No. CA 06-328.
September 27, 2006.
Appeal from the 14th Judicial District Court, Parish of Calcasieu, No. 2002-4673, J. David Painter, J.
Stephen Charles Polito, Henry Alan McCall, Stockwell, Sievert, Viccellio, Clements Shaddock, L.L.P., Lake Charles, LA, for Plaintiff/Appellee, The Cottonport Bank.
Stephen D. Wheelis, Richard Alan Rozanski, J.P. D'Albor, Wheelis Rozanski, Alexandria, LA, for Defendants/Appellants, DD Group, Inc., Central Ford, Inc., Douglas B. Gehrig.
Court composed of OSWALD A. DECUIR, MARC T. AMY, and BILLY HOWARD EZELL, Judges.
Douglas Gehrig appeals a trial court judgment rendered pursuant to a motion for summary judgment which found him liable to The Cottonport Bank in the amount of $62,364.28. Mr. Gehrig claims the trial court erred in finding that there were no genuine issues of material fact surrounding a commercial guaranty signed by him. For the following reasons, we reverse.
DD Group, Inc. is a Louisiana corporation domiciled in Lake Charles, Louisiana. It was incorporated by Douglas Gehrig in 1997, and he became one of the directors. The other director was Donald Goodlow. DD Group applied with the Louisiana Secretary of State to operate under the trade name Central Ford in order to operate a Ford Motor Company automobile dealership in Avoyelles Parish, Louisiana. Financing for this business was obtained from The Cottonport Bank on several occasions.
The particular loan at issue in this case concerns promissory note # 67006678 which was dated February 3, 1999, in the amount of $250,050.00. At the same time a commercial guaranty was executed by Mr. Gehrig.
In 2001 Mr. Goodlow was granted a discharge of his debts by the United States Bankruptcy Court. However, a consent judgment was signed denying the discharge of debt owed to DD Group, Inc. and Mr. Gehrig.
On September 20, 2002, The Cottonport Bank filed suit on the above promissory note against DD Group, Inc. d/b/a Central Ford and Mr. Gehrig. This case was previously before this court pursuant to a writ of review on a denial of an exception of nonjoinder of a party, Mr. Goodlow, and the denial of an exception of no cause of action. This court found no merit to either argument. The Cottonport Bank v. DD Group, Inc., 04-242 (La.App. 3 Cir. 2/2/05), 893 So.2d 171.
Subsequently, The Cottonport Bank filed a motion for summary judgment. Finding no genuine issues of material fact concerning Mr. Gehrig's liability pursuant to the commercial guaranty, judgment was entered on December 8, 2005, holding Mr. Gehrig liable to The Cottonport Bank in the amount of $62,364.28 with interest. Attorney fees were also awarded in the amount of twenty-five percent of the sum of principal and interest. Mr. Gehrig appeals claiming genuine issues of material fact exist concerning the validity of the loan documents and the authority of Mr. Goodlow to borrow the money. He also contests the amount of attorney fees.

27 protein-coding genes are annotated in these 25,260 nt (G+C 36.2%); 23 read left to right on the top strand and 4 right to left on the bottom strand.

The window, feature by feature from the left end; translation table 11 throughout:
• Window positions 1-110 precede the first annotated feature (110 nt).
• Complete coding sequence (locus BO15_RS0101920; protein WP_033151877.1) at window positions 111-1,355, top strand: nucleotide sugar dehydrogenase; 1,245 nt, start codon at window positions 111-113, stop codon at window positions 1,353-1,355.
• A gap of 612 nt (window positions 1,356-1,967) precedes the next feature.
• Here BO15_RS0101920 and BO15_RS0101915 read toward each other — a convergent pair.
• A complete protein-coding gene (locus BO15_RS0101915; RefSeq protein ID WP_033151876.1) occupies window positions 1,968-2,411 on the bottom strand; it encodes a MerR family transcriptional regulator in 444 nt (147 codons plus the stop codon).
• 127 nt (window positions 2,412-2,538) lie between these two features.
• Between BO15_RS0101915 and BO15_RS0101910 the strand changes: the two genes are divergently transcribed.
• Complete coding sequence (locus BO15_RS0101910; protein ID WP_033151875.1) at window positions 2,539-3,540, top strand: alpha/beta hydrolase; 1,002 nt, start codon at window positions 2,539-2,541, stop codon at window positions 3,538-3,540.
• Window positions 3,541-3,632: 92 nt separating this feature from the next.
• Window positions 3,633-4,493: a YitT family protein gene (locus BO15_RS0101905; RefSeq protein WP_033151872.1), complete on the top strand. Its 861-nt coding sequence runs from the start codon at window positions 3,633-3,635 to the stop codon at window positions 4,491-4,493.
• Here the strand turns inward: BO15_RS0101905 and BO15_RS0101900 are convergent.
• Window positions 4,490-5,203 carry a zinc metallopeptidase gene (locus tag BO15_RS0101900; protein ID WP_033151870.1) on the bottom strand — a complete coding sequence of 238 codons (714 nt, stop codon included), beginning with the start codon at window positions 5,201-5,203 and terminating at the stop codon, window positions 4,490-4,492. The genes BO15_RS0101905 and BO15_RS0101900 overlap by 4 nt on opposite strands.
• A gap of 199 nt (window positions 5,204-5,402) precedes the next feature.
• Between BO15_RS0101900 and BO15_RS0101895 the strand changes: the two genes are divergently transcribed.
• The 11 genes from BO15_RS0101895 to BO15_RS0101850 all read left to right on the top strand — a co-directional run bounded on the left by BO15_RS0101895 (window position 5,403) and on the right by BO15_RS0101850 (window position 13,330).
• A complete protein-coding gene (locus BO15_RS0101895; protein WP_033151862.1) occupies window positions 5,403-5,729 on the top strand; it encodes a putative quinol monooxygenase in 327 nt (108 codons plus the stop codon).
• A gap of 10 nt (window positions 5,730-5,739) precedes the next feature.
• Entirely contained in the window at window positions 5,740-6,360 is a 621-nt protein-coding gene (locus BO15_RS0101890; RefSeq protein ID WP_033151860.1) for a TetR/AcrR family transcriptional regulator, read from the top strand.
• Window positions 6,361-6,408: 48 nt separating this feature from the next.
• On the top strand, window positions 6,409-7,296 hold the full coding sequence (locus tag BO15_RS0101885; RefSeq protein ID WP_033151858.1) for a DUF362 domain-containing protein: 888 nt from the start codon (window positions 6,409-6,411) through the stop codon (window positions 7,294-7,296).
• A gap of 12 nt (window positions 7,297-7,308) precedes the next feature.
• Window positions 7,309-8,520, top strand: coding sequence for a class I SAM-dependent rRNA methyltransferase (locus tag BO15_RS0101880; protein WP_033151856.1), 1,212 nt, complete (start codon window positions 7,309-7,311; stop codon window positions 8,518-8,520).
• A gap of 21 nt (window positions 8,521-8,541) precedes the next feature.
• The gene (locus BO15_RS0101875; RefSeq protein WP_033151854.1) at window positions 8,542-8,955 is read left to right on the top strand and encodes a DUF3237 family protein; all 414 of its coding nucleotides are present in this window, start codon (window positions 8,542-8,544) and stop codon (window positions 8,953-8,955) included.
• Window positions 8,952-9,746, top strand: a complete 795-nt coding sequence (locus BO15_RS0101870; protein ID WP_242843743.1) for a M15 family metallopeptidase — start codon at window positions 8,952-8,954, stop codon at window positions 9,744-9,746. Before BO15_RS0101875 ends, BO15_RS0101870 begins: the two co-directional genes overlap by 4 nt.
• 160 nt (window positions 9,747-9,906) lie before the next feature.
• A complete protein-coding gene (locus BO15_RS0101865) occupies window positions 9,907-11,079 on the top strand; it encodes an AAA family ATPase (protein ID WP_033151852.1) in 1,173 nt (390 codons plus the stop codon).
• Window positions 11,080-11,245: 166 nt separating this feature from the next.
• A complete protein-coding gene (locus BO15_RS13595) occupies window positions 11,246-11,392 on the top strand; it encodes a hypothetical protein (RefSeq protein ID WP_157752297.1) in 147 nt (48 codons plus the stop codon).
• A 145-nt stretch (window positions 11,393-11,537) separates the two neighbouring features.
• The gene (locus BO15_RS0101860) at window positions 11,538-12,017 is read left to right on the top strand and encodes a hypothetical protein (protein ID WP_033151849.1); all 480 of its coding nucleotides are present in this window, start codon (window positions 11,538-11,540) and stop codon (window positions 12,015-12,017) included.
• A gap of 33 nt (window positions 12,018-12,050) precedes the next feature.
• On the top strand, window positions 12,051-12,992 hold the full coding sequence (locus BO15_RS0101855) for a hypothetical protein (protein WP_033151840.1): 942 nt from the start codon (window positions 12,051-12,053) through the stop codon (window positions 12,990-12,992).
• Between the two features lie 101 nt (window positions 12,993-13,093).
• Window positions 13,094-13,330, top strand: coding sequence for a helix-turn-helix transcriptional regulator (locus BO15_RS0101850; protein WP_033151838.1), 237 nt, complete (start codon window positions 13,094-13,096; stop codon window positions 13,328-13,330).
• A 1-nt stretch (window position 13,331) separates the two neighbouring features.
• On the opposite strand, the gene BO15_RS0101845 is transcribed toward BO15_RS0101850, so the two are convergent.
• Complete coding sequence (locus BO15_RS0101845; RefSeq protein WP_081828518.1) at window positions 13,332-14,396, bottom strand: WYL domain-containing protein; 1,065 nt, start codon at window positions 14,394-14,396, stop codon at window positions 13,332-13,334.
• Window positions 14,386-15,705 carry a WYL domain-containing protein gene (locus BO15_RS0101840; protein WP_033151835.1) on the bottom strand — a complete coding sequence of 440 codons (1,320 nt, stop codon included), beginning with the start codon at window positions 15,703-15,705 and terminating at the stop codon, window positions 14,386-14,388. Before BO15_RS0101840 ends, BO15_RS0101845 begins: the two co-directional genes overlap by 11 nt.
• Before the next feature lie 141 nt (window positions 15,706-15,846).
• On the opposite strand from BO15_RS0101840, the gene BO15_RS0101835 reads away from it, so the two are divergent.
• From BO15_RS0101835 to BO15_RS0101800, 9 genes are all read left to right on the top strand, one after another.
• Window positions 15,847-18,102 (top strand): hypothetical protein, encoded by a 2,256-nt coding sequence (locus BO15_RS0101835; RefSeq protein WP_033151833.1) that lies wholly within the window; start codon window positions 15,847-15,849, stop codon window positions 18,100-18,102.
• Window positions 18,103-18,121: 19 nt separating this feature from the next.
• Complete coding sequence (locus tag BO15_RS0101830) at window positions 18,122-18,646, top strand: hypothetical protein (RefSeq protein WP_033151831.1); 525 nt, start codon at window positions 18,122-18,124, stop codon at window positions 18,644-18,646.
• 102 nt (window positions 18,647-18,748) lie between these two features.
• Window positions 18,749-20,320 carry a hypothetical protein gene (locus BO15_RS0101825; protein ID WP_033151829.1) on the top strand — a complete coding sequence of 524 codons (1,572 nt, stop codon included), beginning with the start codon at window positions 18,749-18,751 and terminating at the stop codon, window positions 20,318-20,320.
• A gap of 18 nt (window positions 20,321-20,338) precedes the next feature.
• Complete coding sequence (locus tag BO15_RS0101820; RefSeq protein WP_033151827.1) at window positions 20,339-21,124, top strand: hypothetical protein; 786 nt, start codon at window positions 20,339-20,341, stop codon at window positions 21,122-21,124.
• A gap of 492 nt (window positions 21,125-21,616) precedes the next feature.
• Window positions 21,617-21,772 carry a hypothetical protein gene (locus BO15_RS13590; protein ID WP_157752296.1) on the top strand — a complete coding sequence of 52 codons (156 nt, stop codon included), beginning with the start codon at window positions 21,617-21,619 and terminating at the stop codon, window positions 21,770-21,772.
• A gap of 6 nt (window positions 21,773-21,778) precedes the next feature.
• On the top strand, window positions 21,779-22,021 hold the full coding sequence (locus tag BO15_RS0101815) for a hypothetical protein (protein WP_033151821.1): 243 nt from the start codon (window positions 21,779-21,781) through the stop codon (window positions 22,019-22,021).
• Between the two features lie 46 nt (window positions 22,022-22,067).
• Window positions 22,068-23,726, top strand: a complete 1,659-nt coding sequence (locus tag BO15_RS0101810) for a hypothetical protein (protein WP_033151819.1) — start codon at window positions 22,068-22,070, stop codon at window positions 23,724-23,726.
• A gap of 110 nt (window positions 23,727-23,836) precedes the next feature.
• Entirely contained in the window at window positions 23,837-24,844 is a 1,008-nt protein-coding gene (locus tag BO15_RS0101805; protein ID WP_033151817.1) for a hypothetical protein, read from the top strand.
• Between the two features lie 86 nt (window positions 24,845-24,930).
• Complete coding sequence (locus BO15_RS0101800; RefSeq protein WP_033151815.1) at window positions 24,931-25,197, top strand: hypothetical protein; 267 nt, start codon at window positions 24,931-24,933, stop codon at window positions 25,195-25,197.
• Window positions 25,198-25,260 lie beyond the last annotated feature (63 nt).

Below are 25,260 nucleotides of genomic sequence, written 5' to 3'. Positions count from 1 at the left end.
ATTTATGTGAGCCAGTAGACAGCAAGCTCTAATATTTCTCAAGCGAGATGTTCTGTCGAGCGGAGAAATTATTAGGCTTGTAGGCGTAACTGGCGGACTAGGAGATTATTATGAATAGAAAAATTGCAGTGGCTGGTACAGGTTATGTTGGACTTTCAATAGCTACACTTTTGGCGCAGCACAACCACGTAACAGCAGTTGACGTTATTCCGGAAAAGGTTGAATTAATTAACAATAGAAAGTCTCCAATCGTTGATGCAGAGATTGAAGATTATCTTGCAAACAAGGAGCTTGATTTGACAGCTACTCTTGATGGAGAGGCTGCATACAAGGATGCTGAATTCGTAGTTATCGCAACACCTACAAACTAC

Mr. Gehrig raises several points which he urges present genuine issues of material fact as to his liability pursuant to the commercial guaranty form. He argues that there are ambiguities in the documents and that Mr. Goodlow did not have authority to borrow over $10,000.00.
Appellate courts review summary judgments de novo under the same criteria that govern the district court's consideration of whether summary judgment is appropriate. Schroeder v. Board of Supervisors of Louisiana State University, 591 So.2d 342 (La. 1991). A court must grant a motion for summary judgment "if the depositions, answers to interrogatories, and admissions on file, together with affidavits, if any, show that there is no genuine issue as to material fact, and that the mover is entitled to judgment as a matter of law." LSA-C.C.P. art. 966(B). The summary judgment procedure is favored under our law. LSA-C.C.P. art. 966(A)(2).
Lemann v. Essen Lane Daiquiris, Inc., 05-1095, p. 6 (La. 3/10/96), 923 So.2d 627, 632. "Because the applicable substantive law determines materiality, whether a particular fact in dispute is material can be seen only in light of the substantive law applicable to the case." Id.
A contract of guaranty is equivalent to a contract of suretyship, and the two may be used interchangeably. The Cottonport Bank v. Reason, 01-1039 (La.App. 3 Cir. 12/12/01), 801 So.2d 1236. Pursuant to La.Civ. Code art. 3046, the surety can assert any defenses to the principal obligation against the creditor that the principal obligor could assert except lack of capacity or discharge in bankruptcy of the principal obligor.